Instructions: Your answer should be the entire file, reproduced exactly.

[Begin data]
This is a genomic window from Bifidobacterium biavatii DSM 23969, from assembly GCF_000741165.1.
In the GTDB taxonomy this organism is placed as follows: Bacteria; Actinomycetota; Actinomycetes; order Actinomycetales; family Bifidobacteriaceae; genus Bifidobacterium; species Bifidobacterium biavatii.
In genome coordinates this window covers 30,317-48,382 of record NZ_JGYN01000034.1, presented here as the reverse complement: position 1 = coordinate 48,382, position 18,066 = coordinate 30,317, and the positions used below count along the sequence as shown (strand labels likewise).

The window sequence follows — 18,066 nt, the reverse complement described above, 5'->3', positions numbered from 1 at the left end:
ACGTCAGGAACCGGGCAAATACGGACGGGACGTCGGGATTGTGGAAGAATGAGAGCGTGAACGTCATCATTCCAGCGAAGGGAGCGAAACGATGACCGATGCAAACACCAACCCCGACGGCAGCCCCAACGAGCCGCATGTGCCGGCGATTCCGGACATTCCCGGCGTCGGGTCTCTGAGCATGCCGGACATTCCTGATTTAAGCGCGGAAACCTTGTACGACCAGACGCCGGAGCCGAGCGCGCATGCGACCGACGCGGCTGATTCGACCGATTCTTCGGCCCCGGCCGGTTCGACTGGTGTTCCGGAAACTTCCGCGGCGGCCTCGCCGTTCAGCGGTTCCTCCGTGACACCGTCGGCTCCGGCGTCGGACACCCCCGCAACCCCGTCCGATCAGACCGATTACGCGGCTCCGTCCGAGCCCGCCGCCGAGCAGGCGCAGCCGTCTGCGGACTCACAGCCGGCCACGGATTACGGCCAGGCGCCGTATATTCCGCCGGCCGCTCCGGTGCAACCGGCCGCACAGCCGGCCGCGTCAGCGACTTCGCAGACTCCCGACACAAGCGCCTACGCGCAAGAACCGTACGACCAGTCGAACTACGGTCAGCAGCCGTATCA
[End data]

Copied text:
This is a genomic window from Bifidobacterium biavatii DSM 23969, from assembly GCF_000741165.1.
In the GTDB taxonomy this organism is placed as follows: Bacteria; Actinomycetota; Actinomycetes; order Actinomycetales; family Bifidobacteriaceae; genus Bifidobacterium; species Bifidobacterium biavatii.
In genome coordinates this window covers 30,317-48,382 of record NZ_JGYN01000034.1, presented here as the reverse complement: position 1 = coordinate 48,382, position 18,066 = coordinate 30,317, and the positions used below count along the sequence as shown (strand labels likewise).

The window sequence follows — 18,066 nt, the reverse complement described above, 5'->3', positions numbered from 1 at the left end:
ACGTCAGGAACCGGGCAAATACGGACGGGACGTCGGGATTGTGGAAGAATGAGAGCGTGAACGTCATCATTCCAGCGAAGGGAGCGAAACGATGACCGATGCAAACACCAACCCCGACGGCAGCCCCAACGAGCCGCATGTGCCGGCGATTCCGGACATTCCCGGCGTCGGGTCTCTGAGCATGCCGGACATTCCTGATTTAAGCGCGGAAACCTTGTACGACCAGACGCCGGAGCCGAGCGCGCATGCGACCGACGCGGCTGATTCGACCGATTCTTCGGCCCCGGCCGGTTCGACTGGTGTTCCGGAAACTTCCGCGGCGGCCTCGCCGTTCAGCGGTTCCTCCGTGACACCGTCGGCTCCGGCGTCGGACACCCCCGCAACCCCGTCCGATCAGACCGATTACGCGGCTCCGTCCGAGCCCGCCGCCGAGCAGGCGCAGCCGTCTGCGGACTCACAGCCGGCCACGGATTACGGCCAGGCGCCGTATATTCCGCCGGCCGCTCCGGTGCAACCGGCCGCACAGCCGGCCGCGTCAGCGACTTCGCAGACTCCCGACACAAGCGCCTACGCGCAAGAACCGTACGACCAGTCGAACTACGGTCAGCAGCCGTATCA